“You’re always one drink away from ruining your professional life.”  Josh Gordon and Will Speck, Dec 2016.

Every year workers come to me having been dismissed from employment for having “one too many” drinks at their office Christmas party. The reality is that it is often not the additional drink that caused their dismissal but rather the conduct that followed the drink that did. Conduct that in other circumstances may never have occurred.

The behaviours complained of by employers range from inappropriate use of language (swearing more than is acceptable in an office environment) to inappropriate dancing (relating to sexual gesticulation). In some cases, it includes unwanted sexual advances towards colleagues and peers that is perceived to be harassing in nature. The latter is the type of complaint that I have advised on the most.

This blog examines a 2008 case from the Australian Industrial Relations Commission relating to the dismissal of an employee who had sexual intercourse with a colleague after the Christmas party and lied to her employer about it later. In an interesting legal twist, it was not the sexual conduct that gave rise to the valid reason for the dismissal. It was the worker’s dishonesty when she was asked about it by her employer.

Streeter v Telstra Corporation Limited

In February 2007 Ms Streeter attended a combined work related Christmas and farewell party. The employer had paid $25.00 per staff member as a contribution to the evening. Several employees consumed alcohol, Ms Streeter included.

After the party, Ms Streeter went back to a hotel with some of her colleagues. While in the hotel room, Ms Streeter showered with one of her colleagues and had sexual intercourse with another. A fourth colleague was within earshot of these activities.

The fourth colleague complained to the employer about what she had been exposed to following the Christmas party. When she called the employer to report the conduct she was crying and hyperventilating. She was scheduled to work with Ms Streeter that day but because of her distress about the Christmas party she was not able to do so.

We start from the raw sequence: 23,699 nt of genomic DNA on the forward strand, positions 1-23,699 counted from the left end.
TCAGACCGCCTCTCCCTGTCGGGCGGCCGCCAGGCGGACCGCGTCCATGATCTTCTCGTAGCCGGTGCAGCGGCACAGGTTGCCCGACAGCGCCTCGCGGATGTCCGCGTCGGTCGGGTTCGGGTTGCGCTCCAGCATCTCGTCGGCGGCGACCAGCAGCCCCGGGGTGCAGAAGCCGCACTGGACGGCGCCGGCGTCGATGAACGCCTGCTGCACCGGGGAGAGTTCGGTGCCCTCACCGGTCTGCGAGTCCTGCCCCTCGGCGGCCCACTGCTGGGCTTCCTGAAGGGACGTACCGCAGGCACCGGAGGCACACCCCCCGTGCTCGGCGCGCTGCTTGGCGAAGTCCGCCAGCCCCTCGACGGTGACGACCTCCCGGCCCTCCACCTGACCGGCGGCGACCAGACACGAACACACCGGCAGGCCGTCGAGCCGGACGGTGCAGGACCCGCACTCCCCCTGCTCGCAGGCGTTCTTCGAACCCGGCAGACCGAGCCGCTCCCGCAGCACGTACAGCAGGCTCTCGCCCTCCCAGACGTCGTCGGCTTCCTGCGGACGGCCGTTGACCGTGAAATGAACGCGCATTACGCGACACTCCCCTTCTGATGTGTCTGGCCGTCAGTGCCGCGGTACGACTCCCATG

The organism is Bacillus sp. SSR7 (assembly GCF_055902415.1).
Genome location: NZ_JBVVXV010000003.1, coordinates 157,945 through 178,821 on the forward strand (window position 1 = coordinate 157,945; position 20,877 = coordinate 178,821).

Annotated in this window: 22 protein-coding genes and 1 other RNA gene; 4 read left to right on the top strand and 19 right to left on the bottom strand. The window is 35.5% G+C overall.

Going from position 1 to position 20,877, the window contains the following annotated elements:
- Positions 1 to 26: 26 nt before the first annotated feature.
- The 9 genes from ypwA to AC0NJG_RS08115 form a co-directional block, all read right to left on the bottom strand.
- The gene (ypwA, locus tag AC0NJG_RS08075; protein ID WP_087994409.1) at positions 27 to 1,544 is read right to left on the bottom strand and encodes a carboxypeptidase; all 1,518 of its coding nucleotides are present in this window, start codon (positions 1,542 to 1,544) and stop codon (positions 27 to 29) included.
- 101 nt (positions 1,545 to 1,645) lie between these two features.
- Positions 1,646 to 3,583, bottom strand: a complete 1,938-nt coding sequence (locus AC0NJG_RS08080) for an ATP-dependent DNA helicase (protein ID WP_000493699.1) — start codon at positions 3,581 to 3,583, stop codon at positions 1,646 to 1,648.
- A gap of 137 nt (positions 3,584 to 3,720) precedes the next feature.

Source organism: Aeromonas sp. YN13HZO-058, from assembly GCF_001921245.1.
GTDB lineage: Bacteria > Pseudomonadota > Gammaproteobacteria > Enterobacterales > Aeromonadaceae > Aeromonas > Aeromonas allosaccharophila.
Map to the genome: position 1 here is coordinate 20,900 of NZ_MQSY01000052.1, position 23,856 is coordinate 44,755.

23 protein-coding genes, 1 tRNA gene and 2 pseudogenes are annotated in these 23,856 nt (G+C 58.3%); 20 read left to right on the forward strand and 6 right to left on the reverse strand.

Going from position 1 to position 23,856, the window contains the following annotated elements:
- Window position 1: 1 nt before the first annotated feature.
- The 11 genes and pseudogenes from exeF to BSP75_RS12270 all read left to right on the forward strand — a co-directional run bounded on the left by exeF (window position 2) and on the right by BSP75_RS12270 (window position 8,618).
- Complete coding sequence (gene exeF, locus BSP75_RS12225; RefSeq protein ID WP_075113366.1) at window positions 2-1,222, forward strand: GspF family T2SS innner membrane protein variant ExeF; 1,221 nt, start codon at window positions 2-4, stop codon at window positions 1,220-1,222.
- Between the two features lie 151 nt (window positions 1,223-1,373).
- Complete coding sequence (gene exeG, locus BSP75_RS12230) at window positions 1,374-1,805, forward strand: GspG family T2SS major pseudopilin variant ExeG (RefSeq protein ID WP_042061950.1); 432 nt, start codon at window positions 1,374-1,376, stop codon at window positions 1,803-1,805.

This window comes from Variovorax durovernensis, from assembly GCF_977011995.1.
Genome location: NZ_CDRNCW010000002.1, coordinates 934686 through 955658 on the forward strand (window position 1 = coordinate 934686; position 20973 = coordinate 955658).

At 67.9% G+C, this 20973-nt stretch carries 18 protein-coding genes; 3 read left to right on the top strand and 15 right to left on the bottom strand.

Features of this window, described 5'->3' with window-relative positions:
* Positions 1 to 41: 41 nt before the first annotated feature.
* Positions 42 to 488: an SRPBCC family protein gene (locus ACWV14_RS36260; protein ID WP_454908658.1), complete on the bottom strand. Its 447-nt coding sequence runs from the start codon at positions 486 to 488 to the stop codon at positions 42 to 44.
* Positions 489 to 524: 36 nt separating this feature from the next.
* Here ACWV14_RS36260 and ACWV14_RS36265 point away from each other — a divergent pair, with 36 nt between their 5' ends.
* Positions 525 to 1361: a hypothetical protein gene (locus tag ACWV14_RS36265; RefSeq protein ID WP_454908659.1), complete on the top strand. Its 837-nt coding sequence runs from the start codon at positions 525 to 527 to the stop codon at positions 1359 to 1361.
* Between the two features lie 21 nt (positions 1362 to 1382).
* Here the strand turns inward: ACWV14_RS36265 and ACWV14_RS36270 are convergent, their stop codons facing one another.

Telstra conducted an investigation into Ms Streeter’s conduct, including interviewing Ms Streeter about the night of the Christmas party. They asked whether she had had sexual intercourse with two different colleagues and her recollections about what had happened at the Christmas party at the hotel. Ms Streeter was unco-operative and dishonest with Telstra during the investigation. In response to questions asked of her, she denied activities she knew had occurred or stated that she had “no comment”. She also claimed a lack of memory with respect to certain activities.

Ms Streeter subsequently conceded that she had lied to Telstra during the investigation and was then dismissed her from employment.

Ms Streeter made a claim for an application for relief in respect of termination of employment to the Australian Industrial Relations Commission (the AIRC).

The AIRC was required to consider whether there was a valid reason for the dismissal and, if yes, whether the worker had been afforded procedural fairness in relation to the proposed dismissal.  After an extensive legal process, the AIRC made the following comments:

  1. Ms Streeter’s dishonesty would have been of little relevance to Telstra if her activities had had no effect at her work and were not likely to have any effect at her work. However, it appeared her activities had caused difficulties at her work and were likely to cause difficulties at her work in the future.
  2. Ms Streeter’s dishonesty with Telstra during the investigation meant Telstra could not be confident Ms Streeter would be honest with it in the future. The relationship of trust and confidence between Telstra and Ms Streeter was, thereby, destroyed.

The AIRC then concluded:

“There was a valid reason for the termination of Ms Streeter’s employment by Telstra related to her conduct, being her dishonesty with Telstra during the investigation it conducted on 28 February 2007 and 14 March 2007 into her activities in the room at Hotel B on 24-25 February 2007.

We think it was reasonable for Telstra to conduct the investigation given it appeared her activities had caused difficulties at her work and were likely to cause difficulties at her work in the future.

In the circumstances, we also think the questions Telstra asked Ms Streeter were reasonable. We think Ms Streeter needed to be honest with Telstra during the investigation, notwithstanding the inherently personal nature of her activities, so that Telstra could determine and take appropriate action to deal with the difficulties.”


“We have decided the termination of Ms Streeter’s employment by Telstra was not harsh, unjust or unreasonable.”

Ms Streeter did not receive any remedy from the Commission.

Having considered this example and reflected on my experience in this area, I have developed three rules that all workers should keep in mind coming into the festive season:

  1. Refrain from drinking with abandon at work events;
  2. Refrain from having sexual intercourse with your colleagues at / after work events; and
  3. If you forget rules one and two and your employer conducts an investigation into your behaviour, don’t lie about your conduct. Turn to Turner Freeman Lawyers and ask for urgent legal assistance.

If you receive notification of your dismissal from employer, remember that applications for unfair dismissal remedies must be filed in the Fair Work Commission within 21 days of the dismissal taking effect.